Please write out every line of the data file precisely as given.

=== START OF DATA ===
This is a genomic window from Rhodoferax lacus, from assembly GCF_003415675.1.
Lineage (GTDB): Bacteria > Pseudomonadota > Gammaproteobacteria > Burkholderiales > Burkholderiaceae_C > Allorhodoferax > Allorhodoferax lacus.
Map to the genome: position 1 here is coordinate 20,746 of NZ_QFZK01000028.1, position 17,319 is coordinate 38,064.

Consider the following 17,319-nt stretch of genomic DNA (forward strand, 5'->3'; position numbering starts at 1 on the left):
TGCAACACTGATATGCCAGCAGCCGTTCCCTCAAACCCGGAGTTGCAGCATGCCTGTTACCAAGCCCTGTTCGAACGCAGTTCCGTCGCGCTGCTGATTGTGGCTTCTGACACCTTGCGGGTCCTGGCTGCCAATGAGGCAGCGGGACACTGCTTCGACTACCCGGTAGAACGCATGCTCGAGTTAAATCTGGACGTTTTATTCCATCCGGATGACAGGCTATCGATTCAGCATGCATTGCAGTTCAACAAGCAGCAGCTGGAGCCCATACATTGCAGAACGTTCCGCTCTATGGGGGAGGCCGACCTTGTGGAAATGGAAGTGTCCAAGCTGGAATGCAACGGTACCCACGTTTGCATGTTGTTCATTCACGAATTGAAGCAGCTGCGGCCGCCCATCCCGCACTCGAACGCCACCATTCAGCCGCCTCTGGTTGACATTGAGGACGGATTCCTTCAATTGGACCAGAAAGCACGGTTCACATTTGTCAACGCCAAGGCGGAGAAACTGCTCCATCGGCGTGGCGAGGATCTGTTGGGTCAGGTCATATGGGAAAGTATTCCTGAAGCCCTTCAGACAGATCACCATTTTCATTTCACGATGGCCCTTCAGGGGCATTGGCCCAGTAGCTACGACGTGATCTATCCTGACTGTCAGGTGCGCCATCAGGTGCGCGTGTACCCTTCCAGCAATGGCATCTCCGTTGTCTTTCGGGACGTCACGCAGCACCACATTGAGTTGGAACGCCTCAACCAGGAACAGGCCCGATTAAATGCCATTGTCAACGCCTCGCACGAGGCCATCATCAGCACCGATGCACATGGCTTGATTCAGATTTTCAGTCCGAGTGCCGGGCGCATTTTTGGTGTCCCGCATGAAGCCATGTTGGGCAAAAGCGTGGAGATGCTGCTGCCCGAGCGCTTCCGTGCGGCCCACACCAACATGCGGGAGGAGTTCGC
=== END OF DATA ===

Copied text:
This is a genomic window from Rhodoferax lacus, from assembly GCF_003415675.1.
Lineage (GTDB): Bacteria > Pseudomonadota > Gammaproteobacteria > Burkholderiales > Burkholderiaceae_C > Allorhodoferax > Allorhodoferax lacus.
Map to the genome: position 1 here is coordinate 20,746 of NZ_QFZK01000028.1, position 17,319 is coordinate 38,064.

Consider the following 17,319-nt stretch of genomic DNA (forward strand, 5'->3'; position numbering starts at 1 on the left):
TGCAACACTGATATGCCAGCAGCCGTTCCCTCAAACCCGGAGTTGCAGCATGCCTGTTACCAAGCCCTGTTCGAACGCAGTTCCGTCGCGCTGCTGATTGTGGCTTCTGACACCTTGCGGGTCCTGGCTGCCAATGAGGCAGCGGGACACTGCTTCGACTACCCGGTAGAACGCATGCTCGAGTTAAATCTGGACGTTTTATTCCATCCGGATGACAGGCTATCGATTCAGCATGCATTGCAGTTCAACAAGCAGCAGCTGGAGCCCATACATTGCAGAACGTTCCGCTCTATGGGGGAGGCCGACCTTGTGGAAATGGAAGTGTCCAAGCTGGAATGCAACGGTACCCACGTTTGCATGTTGTTCATTCACGAATTGAAGCAGCTGCGGCCGCCCATCCCGCACTCGAACGCCACCATTCAGCCGCCTCTGGTTGACATTGAGGACGGATTCCTTCAATTGGACCAGAAAGCACGGTTCACATTTGTCAACGCCAAGGCGGAGAAACTGCTCCATCGGCGTGGCGAGGATCTGTTGGGTCAGGTCATATGGGAAAGTATTCCTGAAGCCCTTCAGACAGATCACCATTTTCATTTCACGATGGCCCTTCAGGGGCATTGGCCCAGTAGCTACGACGTGATCTATCCTGACTGTCAGGTGCGCCATCAGGTGCGCGTGTACCCTTCCAGCAATGGCATCTCCGTTGTCTTTCGGGACGTCACGCAGCACCACATTGAGTTGGAACGCCTCAACCAGGAACAGGCCCGATTAAATGCCATTGTCAACGCCTCGCACGAGGCCATCATCAGCACCGATGCACATGGCTTGATTCAGATTTTCAGTCCGAGTGCCGGGCGCATTTTTGGTGTCCCGCATGAAGCCATGTTGGGCAAAAGCGTGGAGATGCTGCTGCCCGAGCGCTTCCGTGCGGCCCACACCAACATGCGGGAGGAGTTCGC